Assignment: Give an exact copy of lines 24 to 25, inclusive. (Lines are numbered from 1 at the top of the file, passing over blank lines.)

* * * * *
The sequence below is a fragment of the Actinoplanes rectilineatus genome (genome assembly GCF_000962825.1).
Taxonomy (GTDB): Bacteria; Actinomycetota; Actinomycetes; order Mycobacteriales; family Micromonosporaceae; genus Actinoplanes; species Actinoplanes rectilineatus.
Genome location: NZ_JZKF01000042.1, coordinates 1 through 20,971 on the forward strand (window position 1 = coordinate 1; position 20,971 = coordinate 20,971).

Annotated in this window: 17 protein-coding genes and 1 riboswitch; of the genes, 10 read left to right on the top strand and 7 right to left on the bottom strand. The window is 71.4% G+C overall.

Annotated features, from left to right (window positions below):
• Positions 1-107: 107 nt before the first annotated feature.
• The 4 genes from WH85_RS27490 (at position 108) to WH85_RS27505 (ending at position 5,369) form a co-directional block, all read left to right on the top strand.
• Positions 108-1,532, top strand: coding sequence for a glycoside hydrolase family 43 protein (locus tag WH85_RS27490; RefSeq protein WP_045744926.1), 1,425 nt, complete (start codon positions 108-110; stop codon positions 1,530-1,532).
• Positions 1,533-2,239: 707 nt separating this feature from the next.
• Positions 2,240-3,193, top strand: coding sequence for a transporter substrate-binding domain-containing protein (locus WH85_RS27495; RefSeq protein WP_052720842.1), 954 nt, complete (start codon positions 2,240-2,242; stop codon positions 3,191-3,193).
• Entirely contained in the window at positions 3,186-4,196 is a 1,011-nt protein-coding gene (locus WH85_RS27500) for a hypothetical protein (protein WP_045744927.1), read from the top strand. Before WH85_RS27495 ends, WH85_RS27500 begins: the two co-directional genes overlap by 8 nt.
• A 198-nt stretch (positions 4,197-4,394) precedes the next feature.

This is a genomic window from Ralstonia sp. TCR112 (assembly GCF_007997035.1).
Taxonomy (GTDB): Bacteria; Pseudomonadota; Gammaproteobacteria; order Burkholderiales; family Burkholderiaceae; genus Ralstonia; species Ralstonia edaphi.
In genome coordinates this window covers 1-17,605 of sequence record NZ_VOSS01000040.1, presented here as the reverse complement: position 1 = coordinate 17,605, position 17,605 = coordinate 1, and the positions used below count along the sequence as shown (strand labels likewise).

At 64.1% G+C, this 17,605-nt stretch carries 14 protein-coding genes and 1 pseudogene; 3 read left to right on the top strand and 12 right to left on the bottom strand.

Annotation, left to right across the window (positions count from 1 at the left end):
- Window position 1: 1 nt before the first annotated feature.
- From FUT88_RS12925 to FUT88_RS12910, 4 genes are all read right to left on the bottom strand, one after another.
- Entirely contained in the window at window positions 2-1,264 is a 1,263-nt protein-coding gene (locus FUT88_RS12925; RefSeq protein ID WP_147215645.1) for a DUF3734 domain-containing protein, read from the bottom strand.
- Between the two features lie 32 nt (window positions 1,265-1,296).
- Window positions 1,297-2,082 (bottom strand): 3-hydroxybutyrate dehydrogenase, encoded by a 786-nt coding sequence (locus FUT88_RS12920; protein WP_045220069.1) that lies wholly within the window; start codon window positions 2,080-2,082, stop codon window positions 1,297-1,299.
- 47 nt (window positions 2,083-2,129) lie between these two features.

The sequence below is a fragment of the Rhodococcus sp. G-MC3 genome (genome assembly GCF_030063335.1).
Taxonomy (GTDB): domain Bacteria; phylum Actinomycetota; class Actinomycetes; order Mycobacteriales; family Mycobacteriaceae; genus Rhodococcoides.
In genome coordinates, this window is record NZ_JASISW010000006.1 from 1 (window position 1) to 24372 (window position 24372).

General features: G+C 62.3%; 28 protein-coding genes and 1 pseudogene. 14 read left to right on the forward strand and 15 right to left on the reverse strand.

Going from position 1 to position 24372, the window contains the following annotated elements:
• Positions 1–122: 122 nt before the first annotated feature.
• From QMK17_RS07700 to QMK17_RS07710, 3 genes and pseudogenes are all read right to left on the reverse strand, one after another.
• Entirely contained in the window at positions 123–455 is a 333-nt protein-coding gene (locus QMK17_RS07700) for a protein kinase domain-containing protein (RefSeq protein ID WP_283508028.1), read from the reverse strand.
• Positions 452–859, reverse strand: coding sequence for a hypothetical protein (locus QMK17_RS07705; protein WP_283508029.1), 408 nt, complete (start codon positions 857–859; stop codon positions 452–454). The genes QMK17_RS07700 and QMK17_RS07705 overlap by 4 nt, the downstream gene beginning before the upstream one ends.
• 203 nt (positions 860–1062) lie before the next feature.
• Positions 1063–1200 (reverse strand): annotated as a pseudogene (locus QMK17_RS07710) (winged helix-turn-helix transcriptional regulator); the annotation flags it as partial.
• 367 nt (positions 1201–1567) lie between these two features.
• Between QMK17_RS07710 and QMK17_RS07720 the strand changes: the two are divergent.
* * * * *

The sequence below is a fragment of the Rhodococcus sp. G-MC3 genome (genome assembly GCF_030063335.1).
Taxonomy (GTDB): domain Bacteria; phylum Actinomycetota; class Actinomycetes; order Mycobacteriales; family Mycobacteriaceae; genus Rhodococcoides.